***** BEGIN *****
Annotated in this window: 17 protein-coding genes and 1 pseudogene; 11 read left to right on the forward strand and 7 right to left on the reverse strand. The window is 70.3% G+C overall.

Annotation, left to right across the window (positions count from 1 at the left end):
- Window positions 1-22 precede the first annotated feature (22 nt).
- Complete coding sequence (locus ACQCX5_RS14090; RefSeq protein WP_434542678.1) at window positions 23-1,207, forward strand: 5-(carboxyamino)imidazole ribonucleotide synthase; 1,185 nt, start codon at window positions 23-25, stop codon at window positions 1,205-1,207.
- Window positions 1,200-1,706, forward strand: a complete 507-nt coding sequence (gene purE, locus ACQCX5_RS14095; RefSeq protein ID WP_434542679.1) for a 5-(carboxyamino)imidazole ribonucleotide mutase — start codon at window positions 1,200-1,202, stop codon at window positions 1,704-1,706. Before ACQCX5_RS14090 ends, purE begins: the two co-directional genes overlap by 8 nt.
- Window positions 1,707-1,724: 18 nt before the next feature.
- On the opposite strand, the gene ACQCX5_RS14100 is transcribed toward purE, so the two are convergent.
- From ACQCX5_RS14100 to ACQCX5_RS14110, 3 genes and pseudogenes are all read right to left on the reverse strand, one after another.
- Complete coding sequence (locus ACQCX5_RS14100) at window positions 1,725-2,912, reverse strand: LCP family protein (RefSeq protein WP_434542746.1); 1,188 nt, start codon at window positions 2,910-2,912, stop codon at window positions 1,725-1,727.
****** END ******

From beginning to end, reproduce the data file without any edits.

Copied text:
Annotated in this window: 17 protein-coding genes and 1 pseudogene; 11 read left to right on the forward strand and 7 right to left on the reverse strand. The window is 70.3% G+C overall.

Annotation, left to right across the window (positions count from 1 at the left end):
- Window positions 1-22 precede the first annotated feature (22 nt).
- Complete coding sequence (locus ACQCX5_RS14090; RefSeq protein WP_434542678.1) at window positions 23-1,207, forward strand: 5-(carboxyamino)imidazole ribonucleotide synthase; 1,185 nt, start codon at window positions 23-25, stop codon at window positions 1,205-1,207.
- Window positions 1,200-1,706, forward strand: a complete 507-nt coding sequence (gene purE, locus ACQCX5_RS14095; RefSeq protein ID WP_434542679.1) for a 5-(carboxyamino)imidazole ribonucleotide mutase — start codon at window positions 1,200-1,202, stop codon at window positions 1,704-1,706. Before ACQCX5_RS14090 ends, purE begins: the two co-directional genes overlap by 8 nt.
- Window positions 1,707-1,724: 18 nt before the next feature.
- On the opposite strand, the gene ACQCX5_RS14100 is transcribed toward purE, so the two are convergent.
- From ACQCX5_RS14100 to ACQCX5_RS14110, 3 genes and pseudogenes are all read right to left on the reverse strand, one after another.
- Complete coding sequence (locus ACQCX5_RS14100) at window positions 1,725-2,912, reverse strand: LCP family protein (RefSeq protein WP_434542746.1); 1,188 nt, start codon at window positions 2,910-2,912, stop codon at window positions 1,725-1,727.